Helping you to Recover From Whiplash Injury
Recover from Whiplash Injury
Recovery following a whiplash injury ranges from full recovery to mild or persistent pain and disability.
- 50% of individuals fully recover
- 25% develop persistent moderate/severe pain and disability
- 25% experience milder levels of disability
Outcomes after Whiplash Injury
A clinical prediction rule (CPR) is a research-generated tool to predict outcomes: We predict the rate and extent of your recovery using detailed assessment plus the CPR. We divide the score into two outcomes identify the possibility you will:
- Develop moderate/severe disability
- Experience full recovery from whiplash injury
Recovery from Whiplash Injury:
There is an increased probability of full recovery in
- Younger age
- Initially lower levels of neck disability
There is an increased probability of developing chronic moderate/severe disability if you are or have:
- Older age (over about 40 – 50 years)
- Initially higher levels of NDI (score on Neck Disability Scale) – A Questionnaire I use at In Touch Physiotherapy)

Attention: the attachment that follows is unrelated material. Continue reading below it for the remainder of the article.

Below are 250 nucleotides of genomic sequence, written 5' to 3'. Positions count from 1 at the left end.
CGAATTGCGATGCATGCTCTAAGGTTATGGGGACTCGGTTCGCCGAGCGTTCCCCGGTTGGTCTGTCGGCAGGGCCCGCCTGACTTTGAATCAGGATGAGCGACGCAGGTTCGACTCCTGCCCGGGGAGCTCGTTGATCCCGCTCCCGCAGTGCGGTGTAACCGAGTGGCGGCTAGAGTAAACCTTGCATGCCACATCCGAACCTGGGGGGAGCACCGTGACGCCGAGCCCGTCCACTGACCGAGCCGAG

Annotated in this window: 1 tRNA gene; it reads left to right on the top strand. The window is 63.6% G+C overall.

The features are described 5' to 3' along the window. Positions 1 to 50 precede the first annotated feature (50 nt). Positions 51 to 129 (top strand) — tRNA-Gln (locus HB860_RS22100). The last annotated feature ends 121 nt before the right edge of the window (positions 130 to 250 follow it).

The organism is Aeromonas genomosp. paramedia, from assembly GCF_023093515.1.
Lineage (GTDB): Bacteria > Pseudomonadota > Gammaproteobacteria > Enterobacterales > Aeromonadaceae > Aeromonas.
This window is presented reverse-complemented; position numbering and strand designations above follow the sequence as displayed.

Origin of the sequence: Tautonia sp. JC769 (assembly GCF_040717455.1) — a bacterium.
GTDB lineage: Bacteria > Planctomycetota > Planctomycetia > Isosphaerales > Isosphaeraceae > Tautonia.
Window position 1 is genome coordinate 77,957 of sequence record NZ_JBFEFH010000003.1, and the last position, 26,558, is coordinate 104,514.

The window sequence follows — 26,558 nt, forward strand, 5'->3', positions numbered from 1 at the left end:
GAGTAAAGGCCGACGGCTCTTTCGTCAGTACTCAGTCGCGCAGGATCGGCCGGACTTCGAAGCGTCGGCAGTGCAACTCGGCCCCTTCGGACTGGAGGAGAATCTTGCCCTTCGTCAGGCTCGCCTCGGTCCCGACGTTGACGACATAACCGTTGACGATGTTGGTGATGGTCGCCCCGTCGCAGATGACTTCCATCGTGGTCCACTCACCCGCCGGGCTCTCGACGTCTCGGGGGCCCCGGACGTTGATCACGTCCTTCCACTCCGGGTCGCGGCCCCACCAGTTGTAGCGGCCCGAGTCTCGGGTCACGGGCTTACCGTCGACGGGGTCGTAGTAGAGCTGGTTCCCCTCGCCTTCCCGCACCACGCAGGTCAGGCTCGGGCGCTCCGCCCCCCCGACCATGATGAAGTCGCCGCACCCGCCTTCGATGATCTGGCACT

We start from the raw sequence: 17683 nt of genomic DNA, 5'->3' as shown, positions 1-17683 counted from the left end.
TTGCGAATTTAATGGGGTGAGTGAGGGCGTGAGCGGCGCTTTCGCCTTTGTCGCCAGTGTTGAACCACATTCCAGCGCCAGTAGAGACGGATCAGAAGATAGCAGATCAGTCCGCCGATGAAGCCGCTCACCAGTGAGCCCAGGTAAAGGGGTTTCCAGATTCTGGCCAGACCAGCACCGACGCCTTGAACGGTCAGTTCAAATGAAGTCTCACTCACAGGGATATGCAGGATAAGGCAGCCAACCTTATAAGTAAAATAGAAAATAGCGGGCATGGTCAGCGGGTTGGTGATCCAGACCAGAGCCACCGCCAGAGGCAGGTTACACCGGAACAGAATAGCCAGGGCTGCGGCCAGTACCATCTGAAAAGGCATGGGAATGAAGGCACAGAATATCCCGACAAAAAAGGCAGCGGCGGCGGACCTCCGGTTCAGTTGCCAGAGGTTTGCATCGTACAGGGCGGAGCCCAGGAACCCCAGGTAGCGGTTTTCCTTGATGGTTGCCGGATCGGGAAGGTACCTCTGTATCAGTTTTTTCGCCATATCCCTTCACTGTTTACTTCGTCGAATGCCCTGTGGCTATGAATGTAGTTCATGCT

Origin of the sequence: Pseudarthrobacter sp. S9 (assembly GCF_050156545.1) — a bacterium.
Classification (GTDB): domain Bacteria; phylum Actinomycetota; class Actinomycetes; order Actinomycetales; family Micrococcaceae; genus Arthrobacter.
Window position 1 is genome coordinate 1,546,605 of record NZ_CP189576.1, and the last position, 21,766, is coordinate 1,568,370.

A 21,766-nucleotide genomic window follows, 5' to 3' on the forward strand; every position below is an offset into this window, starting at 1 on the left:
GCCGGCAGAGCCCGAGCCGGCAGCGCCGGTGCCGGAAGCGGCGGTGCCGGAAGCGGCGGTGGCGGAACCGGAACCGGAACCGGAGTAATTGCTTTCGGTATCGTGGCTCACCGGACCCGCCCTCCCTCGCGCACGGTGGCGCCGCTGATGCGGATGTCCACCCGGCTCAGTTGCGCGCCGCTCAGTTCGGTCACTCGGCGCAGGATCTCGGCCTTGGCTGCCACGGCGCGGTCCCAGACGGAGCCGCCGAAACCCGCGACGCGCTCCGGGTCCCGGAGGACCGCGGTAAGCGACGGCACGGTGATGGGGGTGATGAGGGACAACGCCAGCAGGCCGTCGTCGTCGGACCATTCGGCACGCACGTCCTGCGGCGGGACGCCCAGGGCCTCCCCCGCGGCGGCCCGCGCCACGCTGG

- Initially higher levels of hyperarousal symptoms (anxiety, fear etc) – A Questionnaire I use at In Touch Physiotherapy)
Clinical Prediction Rule (CPR) for Whiplash Injury
Using questionnaires helps me, as a Physiotherapist, to calculate the likelihood of recovery for you after Whiplash Associated Disability (WAD).
- I combine my detailed assessment of your history, story and pain patterns with information about any difficulties you are having with your occupation, activities or lifestyle. This enables me to establish goals in consultation with you.
- My treatment program is dynamic. I provide guidelines and give you information to help you to help yourself as this will improve your recovery.
- My longer consultations allow time for your questions, discussion and the provision of information on pain mechanisms, your belief systems and how to manage pain.
- Frequent reassessments will enable progression of my intervention related to your degree and rate of progress.
Please contact me by phone 0893816166 or email firstname.lastname@example.org if you wish to discuss a consultation or would like any other information.
Helen Potter Specialist Physiotherapist
(As awarded by the Australian College of Physiotherapists 2007)